close this bookVolume 1: No. 18
View the documentNews -- computer industry
View the documentNews -- displays
View the documentNews -- natural intelligence
View the documentNews -- calls for journal papers
View the documentNews -- job opportunities
View the documentDiscussion -- project management
View the documentDiscussion -- software careers
View the documentDiscussion -- generalists and bureaucracies
View the documentDiscussion -- answer to the Monty Hall problem

Businesses have nearly all the PCs they need. The personal computer market is still healthy, but channels are shifting to superstores selling name-brand and generic hardware. The software market will change if prices drop to match hardware costs. Most industry pundits are excited about multimedia -- and are again predicting the death of paper -- but I think that entertainment, user-friendly home applications, and access to electronic bboards will drive future software sales. Anything complicated is going to be a tough sell.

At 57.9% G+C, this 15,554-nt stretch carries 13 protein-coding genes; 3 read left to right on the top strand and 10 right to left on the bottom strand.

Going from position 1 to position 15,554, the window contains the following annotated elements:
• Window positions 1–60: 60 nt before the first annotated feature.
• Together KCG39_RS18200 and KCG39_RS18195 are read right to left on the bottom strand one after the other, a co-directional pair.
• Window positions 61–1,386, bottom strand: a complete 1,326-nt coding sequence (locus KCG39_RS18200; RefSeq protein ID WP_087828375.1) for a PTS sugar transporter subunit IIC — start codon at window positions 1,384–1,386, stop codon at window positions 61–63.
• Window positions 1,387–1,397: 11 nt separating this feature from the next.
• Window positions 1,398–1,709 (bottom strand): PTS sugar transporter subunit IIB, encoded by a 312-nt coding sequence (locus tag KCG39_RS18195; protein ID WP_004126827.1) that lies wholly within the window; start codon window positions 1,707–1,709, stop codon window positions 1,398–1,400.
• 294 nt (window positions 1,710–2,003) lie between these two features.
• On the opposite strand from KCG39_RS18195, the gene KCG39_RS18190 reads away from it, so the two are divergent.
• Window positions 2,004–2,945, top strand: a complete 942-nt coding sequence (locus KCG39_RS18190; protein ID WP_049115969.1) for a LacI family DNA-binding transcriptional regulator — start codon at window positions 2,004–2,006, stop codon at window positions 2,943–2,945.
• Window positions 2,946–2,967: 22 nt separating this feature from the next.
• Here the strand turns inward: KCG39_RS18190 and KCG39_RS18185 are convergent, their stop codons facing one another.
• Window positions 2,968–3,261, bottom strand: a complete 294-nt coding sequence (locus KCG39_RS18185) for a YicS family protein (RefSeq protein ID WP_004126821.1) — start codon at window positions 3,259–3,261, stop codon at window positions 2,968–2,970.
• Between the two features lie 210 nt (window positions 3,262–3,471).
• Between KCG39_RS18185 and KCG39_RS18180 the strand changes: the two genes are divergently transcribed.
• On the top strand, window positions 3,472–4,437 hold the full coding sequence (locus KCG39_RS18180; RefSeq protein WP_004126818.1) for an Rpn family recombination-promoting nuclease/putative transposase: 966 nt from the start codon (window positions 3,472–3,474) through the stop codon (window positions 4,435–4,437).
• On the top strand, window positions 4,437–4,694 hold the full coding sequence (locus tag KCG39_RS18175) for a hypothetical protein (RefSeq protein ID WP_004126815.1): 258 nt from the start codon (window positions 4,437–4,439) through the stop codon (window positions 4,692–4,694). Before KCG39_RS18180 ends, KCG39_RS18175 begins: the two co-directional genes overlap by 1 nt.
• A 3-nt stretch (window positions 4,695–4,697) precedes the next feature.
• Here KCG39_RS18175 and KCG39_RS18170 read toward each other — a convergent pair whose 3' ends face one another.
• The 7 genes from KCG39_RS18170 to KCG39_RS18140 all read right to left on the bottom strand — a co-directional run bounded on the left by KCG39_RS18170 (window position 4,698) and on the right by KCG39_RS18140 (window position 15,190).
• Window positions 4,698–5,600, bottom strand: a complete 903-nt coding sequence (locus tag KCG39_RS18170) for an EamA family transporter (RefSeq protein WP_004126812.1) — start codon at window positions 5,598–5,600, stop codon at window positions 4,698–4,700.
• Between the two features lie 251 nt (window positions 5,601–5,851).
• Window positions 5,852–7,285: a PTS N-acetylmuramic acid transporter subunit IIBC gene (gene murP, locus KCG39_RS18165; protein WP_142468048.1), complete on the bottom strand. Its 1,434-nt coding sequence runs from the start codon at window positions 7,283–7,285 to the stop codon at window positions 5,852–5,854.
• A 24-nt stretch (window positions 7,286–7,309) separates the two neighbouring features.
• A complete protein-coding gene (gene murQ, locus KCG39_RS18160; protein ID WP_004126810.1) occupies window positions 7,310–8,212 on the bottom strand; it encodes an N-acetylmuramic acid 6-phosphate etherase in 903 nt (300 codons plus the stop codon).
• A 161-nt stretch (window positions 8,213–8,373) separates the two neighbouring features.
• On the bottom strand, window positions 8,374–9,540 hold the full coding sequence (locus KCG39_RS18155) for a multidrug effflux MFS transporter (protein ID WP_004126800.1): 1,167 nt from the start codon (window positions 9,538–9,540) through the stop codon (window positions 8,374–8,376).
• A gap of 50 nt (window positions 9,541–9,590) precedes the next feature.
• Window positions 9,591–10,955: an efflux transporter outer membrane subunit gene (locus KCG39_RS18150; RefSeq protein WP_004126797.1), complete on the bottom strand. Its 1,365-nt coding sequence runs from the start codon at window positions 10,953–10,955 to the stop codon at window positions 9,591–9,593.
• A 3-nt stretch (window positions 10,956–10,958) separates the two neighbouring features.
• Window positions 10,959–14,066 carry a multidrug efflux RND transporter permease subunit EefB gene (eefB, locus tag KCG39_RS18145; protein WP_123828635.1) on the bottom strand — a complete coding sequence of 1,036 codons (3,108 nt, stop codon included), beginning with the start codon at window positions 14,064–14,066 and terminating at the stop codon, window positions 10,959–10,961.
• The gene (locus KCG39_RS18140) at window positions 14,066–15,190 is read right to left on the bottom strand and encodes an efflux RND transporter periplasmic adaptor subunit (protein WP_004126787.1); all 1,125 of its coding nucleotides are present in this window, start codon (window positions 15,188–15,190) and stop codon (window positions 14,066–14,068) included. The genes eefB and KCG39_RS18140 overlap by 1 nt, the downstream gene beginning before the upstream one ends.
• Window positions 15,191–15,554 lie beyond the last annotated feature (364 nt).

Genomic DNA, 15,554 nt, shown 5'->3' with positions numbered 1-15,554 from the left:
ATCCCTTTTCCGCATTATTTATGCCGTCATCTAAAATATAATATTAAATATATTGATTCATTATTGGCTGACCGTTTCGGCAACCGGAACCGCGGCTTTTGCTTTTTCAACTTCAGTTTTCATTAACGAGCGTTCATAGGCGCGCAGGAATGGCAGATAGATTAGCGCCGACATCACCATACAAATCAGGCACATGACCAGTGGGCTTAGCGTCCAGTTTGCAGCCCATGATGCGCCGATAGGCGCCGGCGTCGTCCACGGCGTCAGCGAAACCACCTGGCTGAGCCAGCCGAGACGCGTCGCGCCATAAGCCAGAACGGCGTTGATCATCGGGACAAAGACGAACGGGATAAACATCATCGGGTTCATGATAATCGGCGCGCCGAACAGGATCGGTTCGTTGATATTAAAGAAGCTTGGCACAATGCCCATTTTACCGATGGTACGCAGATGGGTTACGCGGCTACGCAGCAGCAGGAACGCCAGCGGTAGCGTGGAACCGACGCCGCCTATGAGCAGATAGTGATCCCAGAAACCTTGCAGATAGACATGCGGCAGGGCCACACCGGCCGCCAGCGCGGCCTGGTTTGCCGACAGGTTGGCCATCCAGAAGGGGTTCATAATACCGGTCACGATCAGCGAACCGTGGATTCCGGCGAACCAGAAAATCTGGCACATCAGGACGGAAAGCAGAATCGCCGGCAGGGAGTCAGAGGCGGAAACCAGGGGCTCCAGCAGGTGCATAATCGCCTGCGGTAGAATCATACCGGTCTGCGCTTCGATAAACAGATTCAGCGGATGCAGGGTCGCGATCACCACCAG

James J. Mitchell [SJ Mercury, 7/21] notes that software is becoming more important as the hardware market saturates. Low- cost computing is coming, and companies are working to establish their positions. Companies like Apple, Sun, HP, Octel, and LSI Logic are heavily into software development, often with more programmers than engineers. Venture capitalists are drawn by the annual growth rates of major software companies: Symantec's 1985- 90 sales rose 124% per year (!), Oracle 111%, Adobe 106%, Cadence 81%, Borland 58%, Software Publisher 30%.

"Borland people used to work 12 hours a day, six days a week. ... Now it's going to be 15 hours a day and seven days a week." -- Philippe Kahn, president of Borland International (Scotts Valley, CA).

"Almost anybody can start a software company. It's not capital intensive. There's no other business that Philippe could have been successful in." -- Gordon Eubanks, CEO of Symantec. [James J. Mitchell, SJ Mercury, 7/21.]